Kathy Coatney

Forever Mine


“Honest emotions and realistic triumphs kept me laughing and crying!” 5 star review

A heartwarming family story!” 5 star review

He’s lost everything that gave his life meaning. She’s determined to show him that she’s his new beginning.

Cassie Cooper’s neat, orderly life is turned topsy-turvy when overnight she becomes a single mom to her cousin’s three rambunctious boys after their alcoholic father abandons them. Cassie’s barely keeping it together between running her beauty salon and caring for her new charges. Can her life get any more insane? In walks Griffin Valentine, her childhood friend, sending Cassie into another tailspin. Old feelings stir, but Cassie has no time for a relationship, never mind falling in love.

Griffin walked away from a lucrative practice as an orthopedic surgeon after his two-year-old son died in a car accident and his wife divorced him. Two years later, he returns to Hope’s Crossing to take over a small medical practice and throws himself into caring for his patients. As much as he’s drawn to Cassie and her readymade family, he’s a broken man. The past looms over him, threatening to destroy the new life he’s building. Can these two lost loves overcome their emotional baggage and get a second chance at love?

Get your copy today because a second chance at love doesn’t come along every day.

“Honest emotions and realistic triumphs kept me laughing and crying!” 5 star review

A heartwarming family story!” 5 star review

Hope’s Crossing, Indiana

The McDonald sisters sat under hair dryers and gossiped, their shouting so loud it muted the bowling balls hitting the pins in the bowling alley on the other side of the glass wall. 

Cassie Cooper, owner of Sittin’ Pretty, the beauty salon inside her Great-Aunt Luella’s Beauty Bowl—bowling alley, restaurant, and community center—stared into the open desk drawer at a pair of foam earplugs. She closed the drawer and the temptation to use them. 

Eleanor’s shout drew her attention back to her clients. “Matilda, did you hear that Charlie Perkins is expecting another litter of puppies?” 

“Charlotte Peterman is pregnant? For heaven’s sakes, she collects Social Security,” Matilda shouted back.

“No, I said Charlie Perkins.”

“Charlie’s pregnant. How is that possible?”

“No, I said, Charlie’s dog is.”

Cassie pressed her lips together to suppress a laugh, blotting the perspiration dotting her forehead. She crossed over and inched down the thermostat and felt a rush of cool air.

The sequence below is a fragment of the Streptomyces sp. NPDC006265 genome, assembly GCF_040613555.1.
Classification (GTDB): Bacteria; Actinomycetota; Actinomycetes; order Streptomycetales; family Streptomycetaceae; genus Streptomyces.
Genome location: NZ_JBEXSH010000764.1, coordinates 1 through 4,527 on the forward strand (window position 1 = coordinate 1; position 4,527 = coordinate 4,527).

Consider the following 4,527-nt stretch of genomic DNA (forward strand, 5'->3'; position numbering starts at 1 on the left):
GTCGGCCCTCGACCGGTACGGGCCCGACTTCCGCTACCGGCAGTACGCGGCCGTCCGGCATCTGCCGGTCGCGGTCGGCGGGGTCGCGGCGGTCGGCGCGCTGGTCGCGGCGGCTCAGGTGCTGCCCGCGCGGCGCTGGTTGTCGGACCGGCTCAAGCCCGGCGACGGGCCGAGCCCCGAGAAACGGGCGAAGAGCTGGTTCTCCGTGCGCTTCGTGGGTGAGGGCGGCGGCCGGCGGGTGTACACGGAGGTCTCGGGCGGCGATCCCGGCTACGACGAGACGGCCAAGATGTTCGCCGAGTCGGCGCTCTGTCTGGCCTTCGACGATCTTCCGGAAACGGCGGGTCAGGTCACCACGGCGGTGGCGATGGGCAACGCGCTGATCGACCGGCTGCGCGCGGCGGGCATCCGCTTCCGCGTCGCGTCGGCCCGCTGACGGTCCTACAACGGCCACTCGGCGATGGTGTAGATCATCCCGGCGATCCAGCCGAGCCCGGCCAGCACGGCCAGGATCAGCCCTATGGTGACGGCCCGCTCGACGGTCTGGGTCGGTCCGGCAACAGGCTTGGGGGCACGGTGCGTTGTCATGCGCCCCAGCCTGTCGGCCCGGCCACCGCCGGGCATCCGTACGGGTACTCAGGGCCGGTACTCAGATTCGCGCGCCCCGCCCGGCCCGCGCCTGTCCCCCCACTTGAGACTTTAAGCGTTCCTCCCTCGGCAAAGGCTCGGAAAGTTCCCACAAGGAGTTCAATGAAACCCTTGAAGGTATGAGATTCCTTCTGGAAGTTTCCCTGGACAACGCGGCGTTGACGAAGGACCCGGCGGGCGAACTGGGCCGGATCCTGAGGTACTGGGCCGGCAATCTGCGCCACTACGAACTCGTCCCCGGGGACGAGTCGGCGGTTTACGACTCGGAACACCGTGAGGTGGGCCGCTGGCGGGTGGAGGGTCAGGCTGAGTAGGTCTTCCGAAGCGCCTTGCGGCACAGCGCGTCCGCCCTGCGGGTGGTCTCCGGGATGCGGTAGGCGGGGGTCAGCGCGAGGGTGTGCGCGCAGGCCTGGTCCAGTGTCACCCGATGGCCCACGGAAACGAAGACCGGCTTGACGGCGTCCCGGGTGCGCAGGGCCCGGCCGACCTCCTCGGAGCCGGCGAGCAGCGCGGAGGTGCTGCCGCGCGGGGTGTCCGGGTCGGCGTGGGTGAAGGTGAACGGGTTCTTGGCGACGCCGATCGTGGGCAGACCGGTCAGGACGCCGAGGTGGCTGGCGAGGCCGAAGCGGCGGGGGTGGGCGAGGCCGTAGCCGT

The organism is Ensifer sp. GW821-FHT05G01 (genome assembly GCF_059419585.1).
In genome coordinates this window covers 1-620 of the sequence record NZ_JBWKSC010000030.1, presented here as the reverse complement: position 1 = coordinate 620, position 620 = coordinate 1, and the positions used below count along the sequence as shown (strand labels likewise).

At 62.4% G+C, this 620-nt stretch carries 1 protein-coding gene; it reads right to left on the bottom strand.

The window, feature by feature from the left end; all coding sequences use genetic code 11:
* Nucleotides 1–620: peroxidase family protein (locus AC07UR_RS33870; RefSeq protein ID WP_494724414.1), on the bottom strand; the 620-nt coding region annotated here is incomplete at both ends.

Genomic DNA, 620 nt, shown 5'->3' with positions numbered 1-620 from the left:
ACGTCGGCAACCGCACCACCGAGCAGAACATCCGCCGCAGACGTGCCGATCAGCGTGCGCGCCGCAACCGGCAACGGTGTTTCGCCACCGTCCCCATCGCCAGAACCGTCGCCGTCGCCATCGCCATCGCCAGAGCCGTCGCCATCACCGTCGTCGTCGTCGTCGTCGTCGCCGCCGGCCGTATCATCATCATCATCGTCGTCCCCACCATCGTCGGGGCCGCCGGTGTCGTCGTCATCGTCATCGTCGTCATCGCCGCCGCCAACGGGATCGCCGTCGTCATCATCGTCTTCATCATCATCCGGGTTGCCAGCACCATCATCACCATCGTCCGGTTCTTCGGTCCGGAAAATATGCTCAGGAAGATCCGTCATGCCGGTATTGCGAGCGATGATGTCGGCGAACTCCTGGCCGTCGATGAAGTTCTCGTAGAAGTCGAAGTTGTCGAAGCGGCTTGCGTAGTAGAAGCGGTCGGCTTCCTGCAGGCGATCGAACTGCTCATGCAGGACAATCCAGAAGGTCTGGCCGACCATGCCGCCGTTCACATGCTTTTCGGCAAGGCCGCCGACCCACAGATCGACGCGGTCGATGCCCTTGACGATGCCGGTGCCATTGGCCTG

The timer dinged. She took Matilda out from under the dryer and commenced to comb out her short, wiry, gunstock-gray hair. 

Without Eleanor to shout at, Matilda turned her attention to Cassie. “Did you hear that Griffin Valentine bought the place down the road from you?” 

Cassie made an appropriate noise to indicate she was listening, but didn’t comment beyond that. Matilda’s raised brows told her she was fishing for information, and Cassie wasn’t about to oblige her. If the local gossipmonger wanted to know more, she’d have to look elsewhere. 

Griffin, Sam, and Emma had protected her from speculation every time her mother left her with Aunt Luella and Uncle Albert. Now it was her turn to shield Griffin from the small town busybodies. 

A joyous shout drew Cassie’s attention to the bowling alley as her youngest charge, nine-year-old Jeff, high-fived Kevin Parker, her cousin Emma’s son. Jeff’s brothers, were on the next lane with two of their friends, and for once, the two weren’t tormenting their younger brother.  

It had been over a year since her cousin, Raymond, had dropped by to visit Aunt Luella, went out for a drink, and never returned, leaving the children behind. Since both of Raymond’s parents were dead, Cassie had taken the kids in the same as Aunt Luella and Uncle Albert had done for her. 

B.C. (before children), Cassie had had a long list of rules. Rule number one—never leave the house until hair is styled and makeup applied. Rule number two—no ponytails or baseball caps to cover a bad hair day. Rule number three—everything in its place and a place for everything. Those and more rules vanished with the demands of parenting a nine, ten, and twelve-year-old.

“It would certainly be handy to have Griffin within calling distance with all the mischief those boys get into,” Matilda said.

Cassie bristled. Her boys were a handful no question, but she didn’t appreciate the insinuation they were undisciplined. “My boys aren’t troublemakers.”